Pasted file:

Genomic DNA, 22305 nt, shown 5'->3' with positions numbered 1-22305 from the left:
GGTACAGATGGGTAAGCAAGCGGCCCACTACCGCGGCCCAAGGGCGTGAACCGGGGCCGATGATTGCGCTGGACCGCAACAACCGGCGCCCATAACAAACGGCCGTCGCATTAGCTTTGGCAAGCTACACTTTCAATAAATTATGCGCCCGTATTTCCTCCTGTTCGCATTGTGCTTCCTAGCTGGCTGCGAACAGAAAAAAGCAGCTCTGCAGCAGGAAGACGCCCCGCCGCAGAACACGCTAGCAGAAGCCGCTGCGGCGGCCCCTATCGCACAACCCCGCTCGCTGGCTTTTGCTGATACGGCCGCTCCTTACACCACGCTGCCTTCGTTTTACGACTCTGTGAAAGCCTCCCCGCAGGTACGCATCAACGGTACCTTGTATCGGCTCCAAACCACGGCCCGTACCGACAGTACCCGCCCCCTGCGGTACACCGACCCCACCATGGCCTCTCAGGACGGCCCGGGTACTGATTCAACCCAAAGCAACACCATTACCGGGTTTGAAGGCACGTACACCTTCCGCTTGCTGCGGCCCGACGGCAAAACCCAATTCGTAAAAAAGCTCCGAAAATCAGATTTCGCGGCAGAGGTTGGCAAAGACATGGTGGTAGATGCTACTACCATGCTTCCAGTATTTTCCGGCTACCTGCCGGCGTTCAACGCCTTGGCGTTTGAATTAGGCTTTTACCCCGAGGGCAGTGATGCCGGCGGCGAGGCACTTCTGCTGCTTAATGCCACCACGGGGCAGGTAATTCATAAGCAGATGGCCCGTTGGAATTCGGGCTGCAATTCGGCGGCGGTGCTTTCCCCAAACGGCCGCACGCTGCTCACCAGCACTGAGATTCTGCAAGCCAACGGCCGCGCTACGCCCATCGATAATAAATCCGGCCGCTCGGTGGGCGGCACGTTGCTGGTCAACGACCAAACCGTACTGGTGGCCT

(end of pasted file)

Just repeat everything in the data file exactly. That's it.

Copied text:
Genomic DNA, 22305 nt, shown 5'->3' with positions numbered 1-22305 from the left:
GGTACAGATGGGTAAGCAAGCGGCCCACTACCGCGGCCCAAGGGCGTGAACCGGGGCCGATGATTGCGCTGGACCGCAACAACCGGCGCCCATAACAAACGGCCGTCGCATTAGCTTTGGCAAGCTACACTTTCAATAAATTATGCGCCCGTATTTCCTCCTGTTCGCATTGTGCTTCCTAGCTGGCTGCGAACAGAAAAAAGCAGCTCTGCAGCAGGAAGACGCCCCGCCGCAGAACACGCTAGCAGAAGCCGCTGCGGCGGCCCCTATCGCACAACCCCGCTCGCTGGCTTTTGCTGATACGGCCGCTCCTTACACCACGCTGCCTTCGTTTTACGACTCTGTGAAAGCCTCCCCGCAGGTACGCATCAACGGTACCTTGTATCGGCTCCAAACCACGGCCCGTACCGACAGTACCCGCCCCCTGCGGTACACCGACCCCACCATGGCCTCTCAGGACGGCCCGGGTACTGATTCAACCCAAAGCAACACCATTACCGGGTTTGAAGGCACGTACACCTTCCGCTTGCTGCGGCCCGACGGCAAAACCCAATTCGTAAAAAAGCTCCGAAAATCAGATTTCGCGGCAGAGGTTGGCAAAGACATGGTGGTAGATGCTACTACCATGCTTCCAGTATTTTCCGGCTACCTGCCGGCGTTCAACGCCTTGGCGTTTGAATTAGGCTTTTACCCCGAGGGCAGTGATGCCGGCGGCGAGGCACTTCTGCTGCTTAATGCCACCACGGGGCAGGTAATTCATAAGCAGATGGCCCGTTGGAATTCGGGCTGCAATTCGGCGGCGGTGCTTTCCCCAAACGGCCGCACGCTGCTCACCAGCACTGAGATTCTGCAAGCCAACGGCCGCGCTACGCCCATCGATAATAAATCCGGCCGCTCGGTGGGCGGCACGTTGCTGGTCAACGACCAAACCGTACTGGTGGCCT